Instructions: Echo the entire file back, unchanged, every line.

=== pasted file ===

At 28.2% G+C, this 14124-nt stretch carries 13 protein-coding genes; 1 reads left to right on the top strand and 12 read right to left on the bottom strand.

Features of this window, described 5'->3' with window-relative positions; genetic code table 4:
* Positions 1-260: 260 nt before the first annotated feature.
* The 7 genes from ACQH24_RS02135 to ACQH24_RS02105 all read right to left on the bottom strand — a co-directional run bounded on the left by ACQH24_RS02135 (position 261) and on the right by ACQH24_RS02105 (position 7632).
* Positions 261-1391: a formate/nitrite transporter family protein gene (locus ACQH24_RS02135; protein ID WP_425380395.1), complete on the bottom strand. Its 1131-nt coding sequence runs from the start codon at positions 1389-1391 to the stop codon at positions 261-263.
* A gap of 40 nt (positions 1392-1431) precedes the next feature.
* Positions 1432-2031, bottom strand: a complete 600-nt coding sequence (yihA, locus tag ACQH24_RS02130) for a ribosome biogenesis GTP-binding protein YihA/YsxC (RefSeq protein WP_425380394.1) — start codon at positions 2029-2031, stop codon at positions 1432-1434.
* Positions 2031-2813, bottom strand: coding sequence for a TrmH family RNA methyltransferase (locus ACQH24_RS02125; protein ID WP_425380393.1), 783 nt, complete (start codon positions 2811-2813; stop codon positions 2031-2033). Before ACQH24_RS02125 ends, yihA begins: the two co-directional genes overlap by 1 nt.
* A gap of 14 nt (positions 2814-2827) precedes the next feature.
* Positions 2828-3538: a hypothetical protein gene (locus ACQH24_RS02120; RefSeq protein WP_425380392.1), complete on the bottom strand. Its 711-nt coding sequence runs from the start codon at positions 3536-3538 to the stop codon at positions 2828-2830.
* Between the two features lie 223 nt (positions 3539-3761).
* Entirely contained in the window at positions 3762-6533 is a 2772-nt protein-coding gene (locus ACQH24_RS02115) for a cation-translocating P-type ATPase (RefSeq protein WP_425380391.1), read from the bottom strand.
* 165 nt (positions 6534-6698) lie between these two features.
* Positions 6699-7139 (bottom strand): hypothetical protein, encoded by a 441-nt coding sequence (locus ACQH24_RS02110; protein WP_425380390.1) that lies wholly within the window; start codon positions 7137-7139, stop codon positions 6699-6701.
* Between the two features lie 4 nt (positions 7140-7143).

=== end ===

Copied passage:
At 28.2% G+C, this 14124-nt stretch carries 13 protein-coding genes; 1 reads left to right on the top strand and 12 read right to left on the bottom strand.

Features of this window, described 5'->3' with window-relative positions; genetic code table 4:
* Positions 1-260: 260 nt before the first annotated feature.
* The 7 genes from ACQH24_RS02135 to ACQH24_RS02105 all read right to left on the bottom strand — a co-directional run bounded on the left by ACQH24_RS02135 (position 261) and on the right by ACQH24_RS02105 (position 7632).
* Positions 261-1391: a formate/nitrite transporter family protein gene (locus ACQH24_RS02135; protein ID WP_425380395.1), complete on the bottom strand. Its 1131-nt coding sequence runs from the start codon at positions 1389-1391 to the stop codon at positions 261-263.
* A gap of 40 nt (positions 1392-1431) precedes the next feature.
* Positions 1432-2031, bottom strand: a complete 600-nt coding sequence (yihA, locus tag ACQH24_RS02130) for a ribosome biogenesis GTP-binding protein YihA/YsxC (RefSeq protein WP_425380394.1) — start codon at positions 2029-2031, stop codon at positions 1432-1434.
* Positions 2031-2813, bottom strand: coding sequence for a TrmH family RNA methyltransferase (locus ACQH24_RS02125; protein ID WP_425380393.1), 783 nt, complete (start codon positions 2811-2813; stop codon positions 2031-2033). Before ACQH24_RS02125 ends, yihA begins: the two co-directional genes overlap by 1 nt.
* A gap of 14 nt (positions 2814-2827) precedes the next feature.
* Positions 2828-3538: a hypothetical protein gene (locus ACQH24_RS02120; RefSeq protein WP_425380392.1), complete on the bottom strand. Its 711-nt coding sequence runs from the start codon at positions 3536-3538 to the stop codon at positions 2828-2830.
* Between the two features lie 223 nt (positions 3539-3761).
* Entirely contained in the window at positions 3762-6533 is a 2772-nt protein-coding gene (locus ACQH24_RS02115) for a cation-translocating P-type ATPase (RefSeq protein WP_425380391.1), read from the bottom strand.
* 165 nt (positions 6534-6698) lie between these two features.
* Positions 6699-7139 (bottom strand): hypothetical protein, encoded by a 441-nt coding sequence (locus ACQH24_RS02110; protein WP_425380390.1) that lies wholly within the window; start codon positions 7137-7139, stop codon positions 6699-6701.
* Between the two features lie 4 nt (positions 7140-7143).